• Difficulty with or refusal to bond with the new baby
  • Lack of or complete loss of interest in hobbies and activities
  • Lack of or complete loss of interest in looking after themselves, their baby, or both

Prevention and treatment

Preventing the onset of perinatal depression is possible, but it requires a consistent commitment both from the expectant or new mum and from her support network, which can be formed by family, friends, co-workers, and medical professionals. Below are some great ways to enjoy  pregnancy and ward off the insurgence of depression in the prenatal or postnatal periods:

  • Early intervention: Whenever any potential signs of perinatal depression arise, it’s vital to intervene straight away in order to treat them effectively.
  • Practicing self-love and self-care: This means following simple, everyday practices such as meditation, gentle exercise, a healthy and varied diet, and the maintenance of good personal hygiene during pregnancy.
  • Practicing activities that release the hormone oxytocin especially straight after the baby is born. These include, for example, a feeding or a skin-to-skin session. To reap even more benefits and enjoy these moments at best, it can help to create a serene, comforting, and relaxing environment, with relaxing music, a delicately-scented candle, and a comfortable chair to rest on.

If perinatal depression occurs, it’s essential to seek the right treatment for it. Read below to learn more about the available treatments for perinatal depression.

Psychotherapy

Psychotherapy (sometimes also referred to as either “counselling” or “talking therapy”) can help women suffering from perinatal depression. In particular,  two approaches are very effective – cognitive-behavioural therapy (CBT) and interpersonal therapy (IPT).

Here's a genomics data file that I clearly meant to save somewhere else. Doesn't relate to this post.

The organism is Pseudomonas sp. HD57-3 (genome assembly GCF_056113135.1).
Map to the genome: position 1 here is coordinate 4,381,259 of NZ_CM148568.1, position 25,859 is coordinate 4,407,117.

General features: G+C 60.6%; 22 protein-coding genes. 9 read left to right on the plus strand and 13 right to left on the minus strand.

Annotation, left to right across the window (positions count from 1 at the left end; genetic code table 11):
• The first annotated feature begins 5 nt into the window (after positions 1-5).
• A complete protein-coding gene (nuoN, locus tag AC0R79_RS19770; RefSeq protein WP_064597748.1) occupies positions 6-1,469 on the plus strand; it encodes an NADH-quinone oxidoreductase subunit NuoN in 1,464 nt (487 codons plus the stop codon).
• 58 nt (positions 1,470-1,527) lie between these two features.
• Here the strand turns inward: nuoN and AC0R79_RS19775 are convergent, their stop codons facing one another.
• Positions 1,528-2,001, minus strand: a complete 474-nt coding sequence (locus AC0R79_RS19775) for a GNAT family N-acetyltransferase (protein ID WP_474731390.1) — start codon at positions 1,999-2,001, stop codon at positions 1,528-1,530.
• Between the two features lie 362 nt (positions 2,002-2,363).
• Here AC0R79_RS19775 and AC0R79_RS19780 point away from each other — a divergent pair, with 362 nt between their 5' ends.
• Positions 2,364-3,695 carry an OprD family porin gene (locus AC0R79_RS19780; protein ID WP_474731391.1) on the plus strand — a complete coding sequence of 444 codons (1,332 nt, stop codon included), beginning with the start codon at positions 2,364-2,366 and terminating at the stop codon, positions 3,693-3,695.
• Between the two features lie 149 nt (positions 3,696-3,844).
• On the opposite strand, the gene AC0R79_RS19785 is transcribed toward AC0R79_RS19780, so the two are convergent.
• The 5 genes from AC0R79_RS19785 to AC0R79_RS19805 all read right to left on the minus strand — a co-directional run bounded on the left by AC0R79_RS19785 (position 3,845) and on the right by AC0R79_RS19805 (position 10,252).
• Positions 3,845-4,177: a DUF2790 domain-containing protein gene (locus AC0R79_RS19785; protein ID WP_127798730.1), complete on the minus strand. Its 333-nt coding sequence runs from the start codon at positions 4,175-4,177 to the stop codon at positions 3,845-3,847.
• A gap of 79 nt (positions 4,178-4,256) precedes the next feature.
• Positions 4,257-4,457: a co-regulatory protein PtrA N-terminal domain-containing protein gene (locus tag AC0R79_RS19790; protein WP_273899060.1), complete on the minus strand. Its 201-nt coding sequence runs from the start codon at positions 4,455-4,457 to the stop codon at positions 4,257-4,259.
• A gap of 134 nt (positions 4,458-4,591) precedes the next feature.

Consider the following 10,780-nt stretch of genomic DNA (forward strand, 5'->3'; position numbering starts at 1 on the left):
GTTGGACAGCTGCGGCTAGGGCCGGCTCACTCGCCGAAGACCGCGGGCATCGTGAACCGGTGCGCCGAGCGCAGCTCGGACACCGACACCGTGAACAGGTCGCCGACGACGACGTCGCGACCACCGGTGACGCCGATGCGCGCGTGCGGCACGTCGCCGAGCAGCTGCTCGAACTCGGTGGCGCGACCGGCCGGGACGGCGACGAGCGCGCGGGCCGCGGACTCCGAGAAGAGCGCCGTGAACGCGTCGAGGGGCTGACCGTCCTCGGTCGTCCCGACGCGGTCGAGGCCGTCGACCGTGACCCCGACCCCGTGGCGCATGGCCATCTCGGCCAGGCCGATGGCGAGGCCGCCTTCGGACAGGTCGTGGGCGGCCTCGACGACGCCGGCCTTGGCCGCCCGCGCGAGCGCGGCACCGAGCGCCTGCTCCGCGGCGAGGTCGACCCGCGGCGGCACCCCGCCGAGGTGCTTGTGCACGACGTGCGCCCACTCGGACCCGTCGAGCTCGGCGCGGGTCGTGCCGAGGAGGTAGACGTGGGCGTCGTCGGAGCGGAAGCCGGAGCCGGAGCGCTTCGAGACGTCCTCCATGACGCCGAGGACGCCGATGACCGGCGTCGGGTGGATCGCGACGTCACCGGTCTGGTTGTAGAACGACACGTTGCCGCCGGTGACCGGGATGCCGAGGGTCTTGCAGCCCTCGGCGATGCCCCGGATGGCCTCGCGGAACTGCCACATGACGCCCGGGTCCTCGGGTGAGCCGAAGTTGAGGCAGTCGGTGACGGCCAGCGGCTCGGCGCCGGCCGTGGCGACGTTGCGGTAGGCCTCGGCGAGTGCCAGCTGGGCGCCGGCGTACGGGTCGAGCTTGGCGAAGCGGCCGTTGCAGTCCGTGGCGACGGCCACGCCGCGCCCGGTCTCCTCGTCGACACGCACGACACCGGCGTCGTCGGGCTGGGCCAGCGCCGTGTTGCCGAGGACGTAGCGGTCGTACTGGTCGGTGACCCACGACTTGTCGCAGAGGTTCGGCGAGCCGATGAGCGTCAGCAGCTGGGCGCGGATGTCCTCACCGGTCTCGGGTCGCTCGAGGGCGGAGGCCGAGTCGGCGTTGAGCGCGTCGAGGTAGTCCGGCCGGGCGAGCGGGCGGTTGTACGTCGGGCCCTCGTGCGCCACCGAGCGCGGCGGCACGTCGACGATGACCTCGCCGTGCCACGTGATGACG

CBT

CBT aims to teach people different and more empowering ways of thinking and behaving. It’s a very hands-on type of therapy that challenges a person’s limiting beliefs and negative patterns of thinking and behaving. As a result, it can help to ease or remove feelings of anxiety and depression.

IPT

This is another evidence-based approach to psychotherapy that is widely used to treat depression in all its forms. The focus of IPT is on improving a person’s communication skills, strengthening their support network, and developing more realistic expectations around themselves, others, and life in general.

Support from family and friends

Another very important source of support comes from the sufferer’s family and friends. These people can play a crucial role in both helping a new mum seek treatment and relieving some of her feelings of depression by offering love, care, and support.

Are you a close friend or family member of an expectant mum? Showering her with love, care, and thoughtful gifts can help her feel better both during and after pregnancy.

FAQ

What perinatal mental illness is the most common?

According to research, the most common perinatal mental illnesses are perinatal anxiety, perinatal depression, and perinatal obsessive-compulsive disorder (OCD).

What does perinatal distress mean?

Perinatal distress is an expression that indicates a range of symptoms of anxiety, stress, and depression that occur in women either during or soon after pregnancy. Pregnancy loss due to miscarriages, terminations, stillbirths, or other reasons is also included in perinatal distress.